Avon, $7.99, ISBN 978-0-06-238900-8
Historical Romance, 2016
Oh boy, talk about a completely wasted opportunity. The hero of Forbidden, Rhine Fontaine, is half-black, but he passes for white. The son of a slave-owner and one of his slaves, he decides to use his ability to blend in, so to speak, with the white folks to carve a life for himself using the opportunities that would normally be denied to him. He ends up being a co-owner of a respectable saloon in Fort Collins – which means no working ladies around the place – and he even has a fiancée, a white woman from a respectable family. The hero being who and what he is should be a great source of pathos and conflicted emotions, especially when he falls for our heroine Eddy Carmichael, whom nobody would mistake for white.
Unfortunately, this story turns out to be a standard romance tale that is as deep as a puddle. After the end of the American Civil War, Eddy finds that life in Denver has just improved a little. She is still treated like a third-class citizen, so she decides to use her life savings to board a train to California. There, she hears that life is better for Colored people. Unfortunately, she is mugged just before she is about to embark on that train. She has no money, no ticket, and she has quit her job and given up her rented place. What is she to do now? Fortunately, strangers after strangers take her in and give her a ride and even a place to stay. Alas, her luck soon runs out and once again she falls into the clutches of a scumbag who insists that she put out or get out. She won’t put out, so he throws her out there in the middle of nowhere and takes off with her money.
Our hero Rhine finds her stumbling, weakened and all, and takes her in. He has his plans, all of which would be complicated by his attraction to her.
The biggest heartbreak about Forbidden is that it could have been so much more – an epic tale of a man who is torn between two worlds, both in which he never feels that he truly belongs, for example. Unfortunately, the author instead serves up a very generic and forgettable tale comprising shallow caricatures and broad swathes of plotting shortcuts.
Surprise, the fiancée is a shrill and prejudiced creature who doesn’t take rejection well! That makes it so easy to let Rhine break things off with her without looking like a complete tool, of course, but it also makes him look like an idiot to be so oblivious to her not-so-fine qualities in the first place. Also, he seems shocked to learn that she never intends for him to continue being a saloon-owner. What, he thinks that a genteel lady would want to be a wife to such a man? How silly. And for a brief second, I kind of feel sorry for Natalie because who on earth wants to be stuck with a guy whose greatest ambitions all hinge upon using her parents as social leverage?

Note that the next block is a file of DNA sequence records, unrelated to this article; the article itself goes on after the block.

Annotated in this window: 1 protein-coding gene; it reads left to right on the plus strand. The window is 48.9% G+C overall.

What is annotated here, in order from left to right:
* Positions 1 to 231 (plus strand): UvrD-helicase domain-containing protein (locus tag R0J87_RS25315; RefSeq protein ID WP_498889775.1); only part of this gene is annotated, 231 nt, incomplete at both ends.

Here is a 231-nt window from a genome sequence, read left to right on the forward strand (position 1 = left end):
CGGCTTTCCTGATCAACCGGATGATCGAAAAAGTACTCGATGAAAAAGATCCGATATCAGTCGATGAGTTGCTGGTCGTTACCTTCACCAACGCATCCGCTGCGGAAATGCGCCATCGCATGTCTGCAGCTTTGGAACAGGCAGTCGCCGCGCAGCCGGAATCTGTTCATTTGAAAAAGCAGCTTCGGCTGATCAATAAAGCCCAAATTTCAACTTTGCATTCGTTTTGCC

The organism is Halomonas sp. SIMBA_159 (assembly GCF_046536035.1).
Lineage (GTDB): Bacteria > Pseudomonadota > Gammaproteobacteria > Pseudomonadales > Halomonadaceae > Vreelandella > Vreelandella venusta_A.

Additionally, the good guys are predictable one-dimensional salt-of-the-earth types, while the bad guys are caricatures who actually cackle and screech. Rhine and Eddy are standard goody-goody types at their core, although Rhine comes off as an indecisive twit at times often for the sake for furthering the drama between him and Eddy. In other words, these are all recognizable elements in a romance novel from the author. Forbidden is very much like her last few books, so I guess the author is not rocking the boat anytime soon.
But come on, what a waste! Why create a hero like that only to have him play the standard romance hero role? Why stick him in a plot full of thinly-drawn stereotypes and nasty, nasty villains? The author ends up playing it very safe at the end of the day, and I can’t help feeling very cheated as a result.
Worse, playing it safe works seriously against the very fundamental premise of the story. The author usually allows her characters to find convenient sweeping solutions to all their problems. In the context of this particular book, her playing it safe ends up causing things to make little sense. The hero and the heroine can find a happily ever after in a town full of folks who realize that he has been pretending to be white all this while… what? All the good guys rally to their side, even throwing a party for them… cool, but really? And then the heroine gets her cake and eat it too – heck, the author even throws in the entire bakery for Eddy, by having her bus her nieces – Colored girls whose mother is a prostitute – to that very town. The story gives an over the top happy ending to everyone, to the point that all the good guys practically group hug by the last page – how nice for them, but all these developments only trivialize the hero’s initial conflicts and indecision. The whole thing ends up being a waste of my time.